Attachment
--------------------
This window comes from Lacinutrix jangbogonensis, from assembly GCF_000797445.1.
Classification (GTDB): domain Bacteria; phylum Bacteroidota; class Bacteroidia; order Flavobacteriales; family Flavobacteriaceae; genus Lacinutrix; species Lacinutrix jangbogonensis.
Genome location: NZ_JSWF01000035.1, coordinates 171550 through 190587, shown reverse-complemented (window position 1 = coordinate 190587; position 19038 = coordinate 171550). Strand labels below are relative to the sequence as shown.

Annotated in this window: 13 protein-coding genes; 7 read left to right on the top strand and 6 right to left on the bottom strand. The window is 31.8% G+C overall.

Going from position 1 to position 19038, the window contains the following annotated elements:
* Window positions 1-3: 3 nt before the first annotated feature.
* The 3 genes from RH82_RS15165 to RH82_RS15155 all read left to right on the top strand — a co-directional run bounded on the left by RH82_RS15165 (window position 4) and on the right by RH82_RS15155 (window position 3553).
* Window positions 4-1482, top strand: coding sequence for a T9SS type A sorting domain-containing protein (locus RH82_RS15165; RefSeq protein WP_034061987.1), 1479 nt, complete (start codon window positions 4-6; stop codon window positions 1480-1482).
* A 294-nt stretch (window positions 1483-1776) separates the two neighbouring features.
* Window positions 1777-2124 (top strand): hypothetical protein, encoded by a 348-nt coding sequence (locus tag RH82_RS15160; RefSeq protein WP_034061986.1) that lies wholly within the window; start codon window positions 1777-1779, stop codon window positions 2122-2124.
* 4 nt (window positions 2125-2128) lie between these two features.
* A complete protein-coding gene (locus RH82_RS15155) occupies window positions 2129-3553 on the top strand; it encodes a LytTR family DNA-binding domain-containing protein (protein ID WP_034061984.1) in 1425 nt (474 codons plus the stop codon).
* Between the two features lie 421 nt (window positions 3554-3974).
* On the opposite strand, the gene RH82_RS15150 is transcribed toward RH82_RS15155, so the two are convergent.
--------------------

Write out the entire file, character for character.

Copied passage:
This window comes from Lacinutrix jangbogonensis, from assembly GCF_000797445.1.
Classification (GTDB): domain Bacteria; phylum Bacteroidota; class Bacteroidia; order Flavobacteriales; family Flavobacteriaceae; genus Lacinutrix; species Lacinutrix jangbogonensis.
Genome location: NZ_JSWF01000035.1, coordinates 171550 through 190587, shown reverse-complemented (window position 1 = coordinate 190587; position 19038 = coordinate 171550). Strand labels below are relative to the sequence as shown.

Annotated in this window: 13 protein-coding genes; 7 read left to right on the top strand and 6 right to left on the bottom strand. The window is 31.8% G+C overall.

Going from position 1 to position 19038, the window contains the following annotated elements:
* Window positions 1-3: 3 nt before the first annotated feature.
* The 3 genes from RH82_RS15165 to RH82_RS15155 all read left to right on the top strand — a co-directional run bounded on the left by RH82_RS15165 (window position 4) and on the right by RH82_RS15155 (window position 3553).
* Window positions 4-1482, top strand: coding sequence for a T9SS type A sorting domain-containing protein (locus RH82_RS15165; RefSeq protein WP_034061987.1), 1479 nt, complete (start codon window positions 4-6; stop codon window positions 1480-1482).
* A 294-nt stretch (window positions 1483-1776) separates the two neighbouring features.
* Window positions 1777-2124 (top strand): hypothetical protein, encoded by a 348-nt coding sequence (locus tag RH82_RS15160; RefSeq protein WP_034061986.1) that lies wholly within the window; start codon window positions 1777-1779, stop codon window positions 2122-2124.
* 4 nt (window positions 2125-2128) lie between these two features.
* A complete protein-coding gene (locus RH82_RS15155) occupies window positions 2129-3553 on the top strand; it encodes a LytTR family DNA-binding domain-containing protein (protein ID WP_034061984.1) in 1425 nt (474 codons plus the stop codon).
* Between the two features lie 421 nt (window positions 3554-3974).
* On the opposite strand, the gene RH82_RS15150 is transcribed toward RH82_RS15155, so the two are convergent.